In my clinical work, these are the most common problems for which women need specialist mother and baby mental health care. I also frequently see patients who have been inaccurately diagnosed with personality disorder, depression, ‘atypical’ depression, ADHD, eating disorder of various types, fibromyalgia, ‘unexplained medical symptoms’, ME and chronic fatigue, bipolar disorder, substance misuse, and a multitude of other labels in childhood and adulthood, or indeed all of these at various times, who in fact are experiencing the typical mental and physical effects of early life trauma.
For those affected and those close to them, it can be extremely helpful to establish an understanding of these medical, psychological and social difficulties that is coherent, comprehensible and remediable and to use a term that recognises the reality and source of their difficulties. The pattern of these difficulties is strikingly similar to that of Post Traumatic Stress Disorder, for example as in soldiers in war situations, and researchers have also found close similarities in physical changes, for example those seen in brain scans (Hart and Rubia, 20212). Thus the World Health Organisation has created a new, internationally accepted diagnosis of Complex-PTSD that begins to define the adult effects of childhood adversity.
The major difficulties in life and the distress that C-PTSD causes can be reduced by trauma informed approaches to support, care and treatment. These acknowledge the traumatic source of the difficulties and address the effects though respect, empowerment, choice, earning trust, and assuring safety. Trauma informed principles can be applied to individual interactions and any organisational or institutional settings such as maternity services, social services, family hubs or schools. Specific therapeutic approaches can helpfully address difficulties such as the rapid and extreme changes in thinking and behaviour, replacing these with more regular steady routines, thinking ahead and predicting difficulties and more helpful ways of dealing with thoughts and situations.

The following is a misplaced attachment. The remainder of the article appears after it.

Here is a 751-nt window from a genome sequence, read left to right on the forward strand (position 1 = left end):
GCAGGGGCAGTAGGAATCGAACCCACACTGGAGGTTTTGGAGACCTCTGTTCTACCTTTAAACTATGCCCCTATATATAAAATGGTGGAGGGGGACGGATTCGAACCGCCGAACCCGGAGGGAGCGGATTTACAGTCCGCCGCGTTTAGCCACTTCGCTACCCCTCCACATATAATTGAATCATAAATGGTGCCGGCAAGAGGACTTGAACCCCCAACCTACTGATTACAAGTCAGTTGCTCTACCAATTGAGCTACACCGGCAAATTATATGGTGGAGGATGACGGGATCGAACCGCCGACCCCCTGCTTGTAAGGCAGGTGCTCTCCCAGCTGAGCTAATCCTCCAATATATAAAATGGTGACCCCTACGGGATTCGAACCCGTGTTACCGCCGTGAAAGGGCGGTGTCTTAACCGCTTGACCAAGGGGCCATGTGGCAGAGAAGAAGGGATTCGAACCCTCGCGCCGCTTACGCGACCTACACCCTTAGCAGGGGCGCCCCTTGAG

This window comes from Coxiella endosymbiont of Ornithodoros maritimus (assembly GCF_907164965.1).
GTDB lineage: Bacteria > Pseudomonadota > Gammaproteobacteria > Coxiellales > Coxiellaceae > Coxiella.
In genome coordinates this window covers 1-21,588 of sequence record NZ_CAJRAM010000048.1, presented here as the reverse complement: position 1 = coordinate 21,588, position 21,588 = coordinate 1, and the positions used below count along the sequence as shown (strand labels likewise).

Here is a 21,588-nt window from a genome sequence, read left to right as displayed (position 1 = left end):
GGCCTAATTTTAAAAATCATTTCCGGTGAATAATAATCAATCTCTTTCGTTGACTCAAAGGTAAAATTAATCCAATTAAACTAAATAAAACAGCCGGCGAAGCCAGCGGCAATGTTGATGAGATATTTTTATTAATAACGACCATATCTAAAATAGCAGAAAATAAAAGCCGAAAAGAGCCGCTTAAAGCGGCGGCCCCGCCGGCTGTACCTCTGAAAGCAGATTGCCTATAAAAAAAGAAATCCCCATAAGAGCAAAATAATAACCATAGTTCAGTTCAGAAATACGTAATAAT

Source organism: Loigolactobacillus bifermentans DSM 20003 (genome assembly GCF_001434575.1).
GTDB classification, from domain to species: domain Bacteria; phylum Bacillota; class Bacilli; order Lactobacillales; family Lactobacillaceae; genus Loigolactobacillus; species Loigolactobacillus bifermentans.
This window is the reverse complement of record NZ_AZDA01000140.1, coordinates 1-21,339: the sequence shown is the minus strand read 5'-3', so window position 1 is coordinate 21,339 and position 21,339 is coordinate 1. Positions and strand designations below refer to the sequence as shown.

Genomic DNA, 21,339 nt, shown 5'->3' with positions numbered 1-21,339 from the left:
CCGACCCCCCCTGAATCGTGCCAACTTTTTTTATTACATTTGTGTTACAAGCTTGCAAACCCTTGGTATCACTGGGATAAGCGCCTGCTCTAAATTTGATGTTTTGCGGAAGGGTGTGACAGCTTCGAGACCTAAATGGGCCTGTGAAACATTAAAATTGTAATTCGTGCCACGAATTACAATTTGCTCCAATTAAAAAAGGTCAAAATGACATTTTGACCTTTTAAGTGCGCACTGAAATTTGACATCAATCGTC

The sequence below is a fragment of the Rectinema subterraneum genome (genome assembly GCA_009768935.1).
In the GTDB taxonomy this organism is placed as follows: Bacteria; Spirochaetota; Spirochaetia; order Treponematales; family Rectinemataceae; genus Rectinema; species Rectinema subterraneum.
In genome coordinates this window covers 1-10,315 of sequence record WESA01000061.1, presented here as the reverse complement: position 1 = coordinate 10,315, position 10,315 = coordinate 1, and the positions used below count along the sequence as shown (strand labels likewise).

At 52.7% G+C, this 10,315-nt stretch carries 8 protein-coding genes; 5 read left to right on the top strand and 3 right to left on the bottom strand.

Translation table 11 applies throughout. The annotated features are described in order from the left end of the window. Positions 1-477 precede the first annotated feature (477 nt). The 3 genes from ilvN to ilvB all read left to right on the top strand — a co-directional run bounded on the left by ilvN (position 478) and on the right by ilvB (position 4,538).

There is also growing evidence that interventions aimed at reprocessing traumatic memories, for example EMDR (Eye Movement Desensitisation and Reprocessing) can be helpful for C-PTSD. For parents of babies, early support with the parent infant relationship, for example using videos of interactions (VIG and VIPP), is both therapeutic and much valued by parents. Much more research is needed to refine our understand of what is most helpful and to whom, but it is already abundantly clear that targeted support and help to this group of mothers, parents and babies should be provided now so that we and they can begin to accrue the undoubted future benefits.
We are the first generation to have this scientific knowledge and to be privileged with such an extraordinary opportunity to improve the lives of so many for generations to come. With this privilege comes a duty to act now, at the crossroads of intergenerational disadvantage: supporting parents and babies in pregnancy and their very earliest years together.
Hughes K, Ford K, Kadel R, et al. Health and financial burden of adverse childhood experiences in England and Wales: a combined primary data study of five surveys. BMJ Open 2020;10:e036374. doi:10.1136/ bmjopen-2019-036374 https://bmjopen.bmj.com/content/10/6/e036374
Childrens Society, 2020: www.childrenssociety.org.uk/sites/default/files/2020-11/Good-Childhood-Report-2020.pdf
Hart H, Rubia K (2012) Neuroimaging of child abuse: a critical review. Frontiers in Human Neuroscience. Doi.org/10.3389/fnhum.2012.00052
MBRRACE, 2021 UK and Ireland Confidential Enquiries into Maternal Deaths and Morbidity 2017-19. www.npeu.ox.ac.uk/assets/downloads/mbrrace-uk/reports/maternal-report-2021/MBRRACE-UK_Maternal_Report_2021_-_FINAL_-_WEB_VERSION.pdf
Darwin Z, Galdas P, Hinchliff S, Littlewood E, McMillan D, McGowan L, Gilbody S; Born and Bred in Yorkshire (BaBY) team. Fathers' views and experiences of their own mental health during pregnancy and the first postnatal year: a qualitative interview study of men participating in the UK Born and Bred in Yorkshire (BaBY) cohort. BMC Pregnancy Childbirth. 2017 Jan 26;17(1):45. doi: 10.1186/s12884-017-1229-4. PMID: 28125983; PMCID: PMC5270346. https://bmcpregnancychildbirth.biomedcentral.com/articles/10.1186/s12884-017-1229-4
National Childbirth Trust (2017) The Hidden Half. Bringing postnatal mental illness out of hiding. www.nct.org.uk/sites/default/files/2019-04/NCT%20The%20Hidden%20Half_0.pdf
Felitti VJ, Anda RF, Nordenberg D, Williamson DF, Spitz AM, Edwards V, Koss MP, Marks JS. Relationship of childhood abuse and household dysfunction to many of the leading causes of death in adults. The Adverse Childhood Experiences (ACE) Study. Am J Prev Med. 1998 May;14(4):245-58. doi: 10.1016/s0749-3797(98)00017-8. PMID: 9635069. https://pubmed.ncbi.nlm.nih.gov/9635069/
CDC (US Centre for Disease Control and Prevention), 2019. Preventing Adverse Childhood Experiences (ACEs): Leveraging the Best Available Evidence. https://www.cdc.gov/violenceprevention/pdf/preventingACES.pdf